Laos Coffee Farm Update

Amy and Yose recently made their first visit to the farmers in Laos who are growing exceptional coffee against huge odds. 

When Amy and Yose founded Old Quarter, their plan was to showcase Southeast Asia as a specialty coffee-producing region. Laos was always part of that vision, but it took until 2021 to find great-tasting organic coffee that met their green-bean buying principles

They found it on the beautiful Bolaven Plateau in southern Laos. Here, 1300m above sea level, a co-op of farmers has spent the last few years learning and developing specialty coffee processing techniques to produce some of the best coffee in Laos – and the world.

Some of the villages on the Bolaven Plateau don’t have ready access to clean drinking water, which makes specialty coffee production extra challenging – and their delicious results extra impressive. 

The most common coffee processing method uses a lot of water to ferment and wash the beans. To process without water, the Laos farmers have adopted dry techniques such as natural and honey processing, which involves leaving the whole or partly pulped coffee cherries to dry in the sun before stripping them mechanically. These processes require a lot of hands-on effort as the cherries need to be turned regularly to avoid over-fermentation or mould.

While at Old Quarter we love the flavours produced by these dry processing methods, we wanted to help the farmers who are working so hard to produce our Daily Happy access clean drinking water for their community. So, Amy and Yose hatched a plan to send some love back to Laos. 

Old Quarter’s first coffee shipment from Laos became the Laos Good Drop: For every kilo sold of this delicious dry natural coffee, Old Quarter is donating 10% of the proceeds to build a water well for the farmers and their community. We also held a fundraising event at our Ballina café to fast-track the goal of raising $10,000USD. Thanks to the Old Quarter community, we’re well past the halfway mark!

The road to Laos

After many conversations, Amy and Yose were excited to finally meet the Laos farmers in person on their recent trip to the region. 

“We wanted to visit to build our relationship with the farmers. It’s all about developing trust,” Amy explains.

Getting to the plateau was an adventure in itself! Travelling from Vietnam, Amy and Yose drove to a relatively new border crossing, passing several checkpoints on each side without seeing any other travellers, to reach this remote area of southern Laos. 

“It’s such a new crossing that there’s no public transport, no food, no stores – it’s really only used for trade. We loved it!” Amy shares. 

After the bustle of Vietnam, Amy and Yose savoured the slow journey, winding through hot and humid farmland up to the cool rainforest of the Bolaven Plateau, where coffee plants thrive.

“Coffee is a rainforest plant, so the jungle there creates the perfect microclimate for growing coffee,” Yose explains. 

Coffee was first introduced to the Bolaven Plateau by French colonists around a century ago, and it quickly became the main crop in the region. While conflict derailed the industry from the 1950s onwards, the plateau has since re-established its position as a premium coffee origin, now exporting around 5000 tonnes of green beans each year.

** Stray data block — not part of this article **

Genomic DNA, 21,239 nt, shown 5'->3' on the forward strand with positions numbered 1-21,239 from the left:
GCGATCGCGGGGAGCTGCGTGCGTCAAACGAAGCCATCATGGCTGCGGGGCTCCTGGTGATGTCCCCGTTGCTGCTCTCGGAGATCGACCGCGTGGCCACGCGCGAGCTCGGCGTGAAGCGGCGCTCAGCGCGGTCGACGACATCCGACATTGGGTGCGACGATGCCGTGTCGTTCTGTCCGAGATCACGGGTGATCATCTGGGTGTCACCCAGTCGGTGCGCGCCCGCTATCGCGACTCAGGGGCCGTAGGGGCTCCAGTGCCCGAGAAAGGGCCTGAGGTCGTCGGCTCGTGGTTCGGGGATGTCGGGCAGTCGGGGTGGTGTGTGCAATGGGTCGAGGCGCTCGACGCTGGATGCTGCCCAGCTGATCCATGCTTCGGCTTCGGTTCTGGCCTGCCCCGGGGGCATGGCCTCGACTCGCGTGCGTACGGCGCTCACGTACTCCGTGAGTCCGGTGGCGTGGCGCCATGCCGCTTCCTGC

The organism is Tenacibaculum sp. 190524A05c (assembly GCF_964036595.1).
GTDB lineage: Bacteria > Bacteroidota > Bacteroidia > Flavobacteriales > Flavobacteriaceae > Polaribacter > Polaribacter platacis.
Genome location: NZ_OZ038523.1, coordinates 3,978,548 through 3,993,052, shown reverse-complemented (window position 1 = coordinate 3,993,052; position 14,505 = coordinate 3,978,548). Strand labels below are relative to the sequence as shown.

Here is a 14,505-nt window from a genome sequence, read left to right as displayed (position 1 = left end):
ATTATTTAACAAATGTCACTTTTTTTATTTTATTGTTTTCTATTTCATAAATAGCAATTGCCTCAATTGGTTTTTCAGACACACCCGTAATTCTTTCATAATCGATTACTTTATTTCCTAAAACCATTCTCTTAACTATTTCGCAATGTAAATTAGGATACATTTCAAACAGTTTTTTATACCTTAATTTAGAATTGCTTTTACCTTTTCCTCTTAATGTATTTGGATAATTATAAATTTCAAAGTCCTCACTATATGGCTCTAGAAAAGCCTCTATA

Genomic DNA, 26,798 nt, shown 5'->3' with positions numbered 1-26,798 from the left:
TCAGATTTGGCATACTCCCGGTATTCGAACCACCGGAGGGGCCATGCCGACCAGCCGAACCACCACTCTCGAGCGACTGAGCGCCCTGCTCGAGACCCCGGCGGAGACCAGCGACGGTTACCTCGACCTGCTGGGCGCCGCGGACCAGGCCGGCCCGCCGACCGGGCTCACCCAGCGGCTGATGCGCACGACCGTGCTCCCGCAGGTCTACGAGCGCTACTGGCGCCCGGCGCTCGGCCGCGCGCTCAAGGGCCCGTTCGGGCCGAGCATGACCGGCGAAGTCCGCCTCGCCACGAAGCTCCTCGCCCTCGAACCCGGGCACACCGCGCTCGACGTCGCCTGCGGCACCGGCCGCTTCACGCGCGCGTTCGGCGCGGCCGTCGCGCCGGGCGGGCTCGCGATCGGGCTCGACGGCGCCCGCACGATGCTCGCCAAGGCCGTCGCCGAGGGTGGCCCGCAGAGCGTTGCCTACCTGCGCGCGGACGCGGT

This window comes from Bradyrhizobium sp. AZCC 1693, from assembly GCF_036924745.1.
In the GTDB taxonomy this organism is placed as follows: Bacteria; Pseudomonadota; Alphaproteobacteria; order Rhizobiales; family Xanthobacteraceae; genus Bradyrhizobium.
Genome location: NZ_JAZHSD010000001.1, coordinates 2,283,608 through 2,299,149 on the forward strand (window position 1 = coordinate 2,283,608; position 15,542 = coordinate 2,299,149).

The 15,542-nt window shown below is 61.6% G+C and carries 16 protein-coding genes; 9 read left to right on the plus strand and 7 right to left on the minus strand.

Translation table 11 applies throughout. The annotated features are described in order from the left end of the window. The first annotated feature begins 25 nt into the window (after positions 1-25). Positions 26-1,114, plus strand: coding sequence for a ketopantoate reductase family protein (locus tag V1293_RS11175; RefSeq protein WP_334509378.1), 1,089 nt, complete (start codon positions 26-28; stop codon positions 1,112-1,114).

“The soil is incredibly fertile – it’s all volcanic,” Yose says. “In other areas they’re farming on slopes where there’s a lot of run-off and erosion, but in Laos they’re on a comparatively level plateau, so the soil is super deep. And most of the coffee is shade-grown, which creates a cool, stable environment for the cherries to develop in.”

The farms in and around Paksong, a town on the plateau, are “some of the most beautiful coffee farms I’ve ever seen,” Amy adds, noting that the community’s organic farming methods meant that the plantations they visited were lush ecosystems thriving with birds and insects.  


A learning experience  

A recent global coffee shortage has created a unique situation for the co-operative. With fewer beans available around the world, the farmers were able to sell their most recent crop of unprocessed cherries directly to international buyers for a high price. While this sounds great, in the long run it can affect farmers’ financial security if they stop investing in specialty processing techniques, as their raw product may not attract such a good price in future seasons.  

As Old Quarter works towards building their relationship with the Laos farmers, Amy and Yose hope to prove that they are a reliable client, making it worthwhile for the farmers to continue producing their high-quality honey and dry natural coffees.   

With the Laos Good Drop project still in the works, Amy and Yose are now in conversation with the co-op to determine the best way to build a well when the time comes, whether it’s in person or with an NGO partner on the ground.

A taste of Laos 

While there are some complex challenges in Laos, the trip to the Bolaven Plateau reinforced Amy and Yose’s commitment to working with the farmers to positively impact their lives as much as they do ours. 

You can continue to support Old Quarter’s Optimism Exchange by purchasing the Laos Good Drop coffee or donating directly 

This coffee is seriously delicious, thanks to the dry natural processing technique that results in a syrupy body with rich dark fruit, malt and chocolate biscuit flavours. 

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